E is for Exposure – #AtoZChallenge – 2020

E is for Exposure

Exposure is a general sense for how much light that reaches photographic film (or an image sensor, in the case of digital cameras). How much light that reaches the film is affected by:

  • shutter speed
  • aperture size
  • amount of light illuminating the subject

Faster shutter speeds reduce the amount of light hitting the film. Larger apertures result in much more light reaching the film. Low light scenes do not put much light onto the film.

A photographer must balance these three variables with the sensitivity of the film to optimize the amount of light getting into the camera in order to get the ‘perfect’ picture. Many modern cameras (including those on cell phones) automatically adjust each of these.

D is for Depth of Field – #AtoZChallenge – 2020

D is for Depth of Field

Depth of field describes the distance in front of and behind an object that is in focus at the same time that the main object is in focus.

We are, in general, familiar with this. If something is close to us and we focus on it, things in the background will be out of focus. Or, when we focus on something in the distance, things in the foreground become blurry.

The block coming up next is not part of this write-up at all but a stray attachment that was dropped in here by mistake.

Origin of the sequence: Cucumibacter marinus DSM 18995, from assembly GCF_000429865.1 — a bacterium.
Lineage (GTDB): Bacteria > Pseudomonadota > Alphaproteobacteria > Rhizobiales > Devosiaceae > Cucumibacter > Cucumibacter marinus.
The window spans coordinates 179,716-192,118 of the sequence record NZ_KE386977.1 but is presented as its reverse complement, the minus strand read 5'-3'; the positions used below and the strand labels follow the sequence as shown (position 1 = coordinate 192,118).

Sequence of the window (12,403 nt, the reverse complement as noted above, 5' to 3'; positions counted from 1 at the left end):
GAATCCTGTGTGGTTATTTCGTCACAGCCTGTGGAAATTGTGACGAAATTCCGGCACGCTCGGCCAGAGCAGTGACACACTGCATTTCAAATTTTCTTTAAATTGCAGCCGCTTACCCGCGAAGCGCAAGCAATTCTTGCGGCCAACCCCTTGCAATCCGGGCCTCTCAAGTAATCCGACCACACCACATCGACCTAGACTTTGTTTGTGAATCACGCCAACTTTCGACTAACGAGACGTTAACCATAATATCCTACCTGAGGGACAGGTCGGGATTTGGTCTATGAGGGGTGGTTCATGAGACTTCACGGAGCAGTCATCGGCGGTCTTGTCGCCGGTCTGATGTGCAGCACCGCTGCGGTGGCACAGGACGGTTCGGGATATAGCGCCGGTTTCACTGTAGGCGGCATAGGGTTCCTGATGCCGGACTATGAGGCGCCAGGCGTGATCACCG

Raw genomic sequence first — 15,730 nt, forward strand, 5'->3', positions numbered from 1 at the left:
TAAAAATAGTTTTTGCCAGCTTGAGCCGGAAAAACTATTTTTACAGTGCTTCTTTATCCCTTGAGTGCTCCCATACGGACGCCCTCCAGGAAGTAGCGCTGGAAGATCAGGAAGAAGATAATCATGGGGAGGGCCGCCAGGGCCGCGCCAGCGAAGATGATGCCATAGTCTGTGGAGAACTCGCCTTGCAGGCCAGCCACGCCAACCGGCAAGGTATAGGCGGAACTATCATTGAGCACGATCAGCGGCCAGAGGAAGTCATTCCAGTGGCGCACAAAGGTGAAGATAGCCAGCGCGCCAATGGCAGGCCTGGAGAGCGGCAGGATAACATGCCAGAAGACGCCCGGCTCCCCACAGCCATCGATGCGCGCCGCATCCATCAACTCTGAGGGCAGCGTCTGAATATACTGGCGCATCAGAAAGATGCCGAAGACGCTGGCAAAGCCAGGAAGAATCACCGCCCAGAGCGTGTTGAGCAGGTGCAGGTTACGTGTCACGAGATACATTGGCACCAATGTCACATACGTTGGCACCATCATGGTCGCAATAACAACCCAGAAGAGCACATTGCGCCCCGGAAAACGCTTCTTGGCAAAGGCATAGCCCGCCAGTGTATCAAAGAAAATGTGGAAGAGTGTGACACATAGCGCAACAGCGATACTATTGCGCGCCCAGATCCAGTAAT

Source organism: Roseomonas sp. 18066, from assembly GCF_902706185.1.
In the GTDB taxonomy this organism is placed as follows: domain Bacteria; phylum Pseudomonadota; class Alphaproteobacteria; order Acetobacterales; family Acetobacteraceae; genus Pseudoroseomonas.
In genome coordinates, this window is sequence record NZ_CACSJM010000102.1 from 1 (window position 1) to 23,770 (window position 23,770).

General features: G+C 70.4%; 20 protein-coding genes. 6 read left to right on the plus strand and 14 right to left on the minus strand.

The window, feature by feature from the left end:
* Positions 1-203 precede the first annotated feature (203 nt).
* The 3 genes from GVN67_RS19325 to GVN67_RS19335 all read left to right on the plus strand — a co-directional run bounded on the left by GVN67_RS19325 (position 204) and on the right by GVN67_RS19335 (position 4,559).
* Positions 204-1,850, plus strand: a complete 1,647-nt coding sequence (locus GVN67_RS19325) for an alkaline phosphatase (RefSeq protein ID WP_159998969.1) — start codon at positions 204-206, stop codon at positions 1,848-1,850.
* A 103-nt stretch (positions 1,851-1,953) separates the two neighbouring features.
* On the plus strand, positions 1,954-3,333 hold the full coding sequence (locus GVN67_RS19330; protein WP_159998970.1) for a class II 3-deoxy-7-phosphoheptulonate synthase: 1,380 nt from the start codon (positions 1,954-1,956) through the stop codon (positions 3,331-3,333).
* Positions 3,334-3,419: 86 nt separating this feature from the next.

Depth of field is slightly more specific in that it actually quantifies the space in front or behind an object that will be in focus. The construction of the lens has a strong effect on this. However, depth of focus can also be affected by the size of the aperture. As an aperture gets smaller, the depth of focus increases.

Depth of field can be used to create interesting photographic effects. It’s also important to control depth of field when photographing objects for professional publication or study.

C is for Camera Obscura – #AtoZChallenge – 2020

C is for Camera Obscura

The words “camera obscura” are derived from the Latin meaning “dark chamber.” In general, a camera obscura refers to an image formed as light passes through a tiny opening, like a pinhole.

Credit: Public Domain